This is my entry for an ESSAY contest, so no it is not a full length story and I will not be updating it is merely for your own enjoyment. Hope you like it!
My name is Sybil Ludington. I am the daughter of Colonel Henry Ludington
and Abigail Ludington. I'm the oldest, at sixteen years, of twelve
children. I am living during a war. The British are trying to take over the
colonies, but the patriots don't want to be controlled by the British king.
One day, the British land in Fairfield, Connecticut with twenty transports
and six warships. They traveled to Weston and then to Danbury. The British
began to burn the town. A messenger arrived at our house around 9:00 pm on
the night of April 26th, 1777, to tell us the news of Danbury. I was
enraged that the British were burning our country.
My father was the commander of the 400 men strong militia, but his troops
were scattered to their homes across the county. The messenger was tired
and didn't know the country, but I did. I was mad at the British and I
wanted to help America. I volunteered to ride to gather the troops.
My mother begged me not to go. She knew I was a good rider, yet she was
afraid of me being captured or killed. I reassured her I would be fine,
then I went into the stormy night to get my horse, Star.
I saddled her with my brother’s saddle and a simple hempen halter with
reins. She was anxious and pranced nervously. I was nervous and fearful,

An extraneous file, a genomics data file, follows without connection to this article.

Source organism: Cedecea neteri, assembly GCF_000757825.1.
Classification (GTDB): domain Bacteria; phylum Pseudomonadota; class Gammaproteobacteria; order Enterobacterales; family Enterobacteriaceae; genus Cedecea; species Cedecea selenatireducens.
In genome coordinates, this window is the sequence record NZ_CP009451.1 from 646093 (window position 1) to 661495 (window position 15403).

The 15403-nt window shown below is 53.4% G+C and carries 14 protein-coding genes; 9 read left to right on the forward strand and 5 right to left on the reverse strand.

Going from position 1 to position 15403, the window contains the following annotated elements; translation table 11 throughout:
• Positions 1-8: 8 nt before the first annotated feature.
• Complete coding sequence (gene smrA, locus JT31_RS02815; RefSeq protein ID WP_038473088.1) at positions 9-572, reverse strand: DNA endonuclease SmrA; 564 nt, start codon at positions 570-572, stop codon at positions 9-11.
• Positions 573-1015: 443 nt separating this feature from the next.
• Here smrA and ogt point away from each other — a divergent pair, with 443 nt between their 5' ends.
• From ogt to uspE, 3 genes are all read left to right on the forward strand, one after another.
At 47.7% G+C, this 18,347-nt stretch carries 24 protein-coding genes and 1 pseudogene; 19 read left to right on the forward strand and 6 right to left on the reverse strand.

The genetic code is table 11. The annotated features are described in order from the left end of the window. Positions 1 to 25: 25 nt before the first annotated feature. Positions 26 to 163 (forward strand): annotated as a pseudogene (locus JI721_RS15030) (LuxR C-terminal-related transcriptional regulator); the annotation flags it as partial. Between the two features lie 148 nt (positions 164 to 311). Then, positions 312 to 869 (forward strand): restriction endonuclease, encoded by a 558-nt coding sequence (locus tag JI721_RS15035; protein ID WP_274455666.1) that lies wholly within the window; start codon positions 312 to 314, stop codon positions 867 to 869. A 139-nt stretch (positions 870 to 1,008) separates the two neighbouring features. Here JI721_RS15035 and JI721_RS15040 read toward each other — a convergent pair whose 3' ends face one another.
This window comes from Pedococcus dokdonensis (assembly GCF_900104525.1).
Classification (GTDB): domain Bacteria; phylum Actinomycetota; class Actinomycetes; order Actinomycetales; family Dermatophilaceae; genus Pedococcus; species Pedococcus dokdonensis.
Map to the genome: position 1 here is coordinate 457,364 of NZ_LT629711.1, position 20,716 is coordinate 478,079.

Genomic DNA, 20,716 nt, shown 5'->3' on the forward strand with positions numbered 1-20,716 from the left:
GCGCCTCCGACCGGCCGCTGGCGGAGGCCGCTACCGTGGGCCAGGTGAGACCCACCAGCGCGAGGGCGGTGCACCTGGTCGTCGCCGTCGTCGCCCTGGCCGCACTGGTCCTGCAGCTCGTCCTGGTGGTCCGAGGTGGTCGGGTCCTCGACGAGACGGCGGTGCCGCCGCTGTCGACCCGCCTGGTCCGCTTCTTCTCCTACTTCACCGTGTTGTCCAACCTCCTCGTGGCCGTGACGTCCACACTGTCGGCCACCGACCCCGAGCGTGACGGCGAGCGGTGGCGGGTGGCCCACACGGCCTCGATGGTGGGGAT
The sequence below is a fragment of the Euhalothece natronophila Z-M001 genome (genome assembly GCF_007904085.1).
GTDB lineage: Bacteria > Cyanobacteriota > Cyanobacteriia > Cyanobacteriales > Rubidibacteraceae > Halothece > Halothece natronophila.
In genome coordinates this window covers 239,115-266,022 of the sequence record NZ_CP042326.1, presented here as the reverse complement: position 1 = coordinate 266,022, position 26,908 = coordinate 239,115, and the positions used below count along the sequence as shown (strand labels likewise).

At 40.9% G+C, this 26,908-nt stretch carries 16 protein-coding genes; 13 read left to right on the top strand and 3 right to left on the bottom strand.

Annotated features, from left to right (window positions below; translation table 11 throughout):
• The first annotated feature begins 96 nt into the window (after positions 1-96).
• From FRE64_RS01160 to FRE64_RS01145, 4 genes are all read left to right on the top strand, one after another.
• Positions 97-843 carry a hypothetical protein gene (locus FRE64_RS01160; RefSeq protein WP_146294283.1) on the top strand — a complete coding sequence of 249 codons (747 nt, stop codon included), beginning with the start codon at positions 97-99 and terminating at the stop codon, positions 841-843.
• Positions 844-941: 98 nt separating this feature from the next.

and I could tell Star was picking up on my feelings. I scooped a long stick
off the ground and then vaulted onto Star. I kicked her and she shot off
into the night.
I clung on for dear life and prayed to God to keep me safe. The saddle was
soaked from the rain and slippery. I stopped at the first house and knocked
on the door with the stick. A child opened it and I told them to tell their
father to gather at my father’s house by dawn.
I spun Star around and departed. Over and over I knocked on doors.
Sometimes women or children would answer or the men themselves. After a few
miles, Star began to tire. I slowed her for a few minutes and then went
back to a gallop.
When I reached Carmel, they rang a bell to announce my arrival and one man
offered to accompany me the rest of my journey. I declined because I didn’t
need someone to slow me down and he could sound the alarm, so I sent him
eastwards toward Brewster. I rode a few more miles and I prodded an
exhausted Star with the stick when she slowed. I felt bad for her, but I
knew it was for our best.
Then, I was attacked by a highwayman. He tried to pull me off of Star, but
she kicked at him. He pulled out his sword, but I managed to defend myself
with the stick and ride off towards the next house. I headed towards Kents
Cliffs and then to Farmers Mill.
By the time I was past Farmers Mill and on my way home, the sun was just
beginning to lighten the sky. When I arrived home, most of the 400 troops
were assembled at my father’s house.
I finally slowed Star to a walk and my mother ran out of our house to
hug me. I dismounted, and she quickly gathered me up in her arms. She
pulled me towards the house, but I pulled free and ran toward where Star
was standing quietly, waiting for me to take her to her stall.
I led her to her stall and rubbed her down. I made a bran mash and fed it
to Star, who gobbled it up quickly. I patted her neck and she nuzzled me.
When I finished in the stable, my father greeted me outside. I told him
about my ride, and he proudly stated that I was very brave, and I had
ridden more than forty miles. I was happy with what I did, but I knew I
would not want to do it again anytime soon. I was proud that I had helped
defend my country from invaders, even though I hadn’t fought them head on.
I won the essay contest that I entered this in and now I have a really nice certificate for it. I was really surprised that I won because I don't think this was my best writing, but I'll will gladly say that I won the essay contest.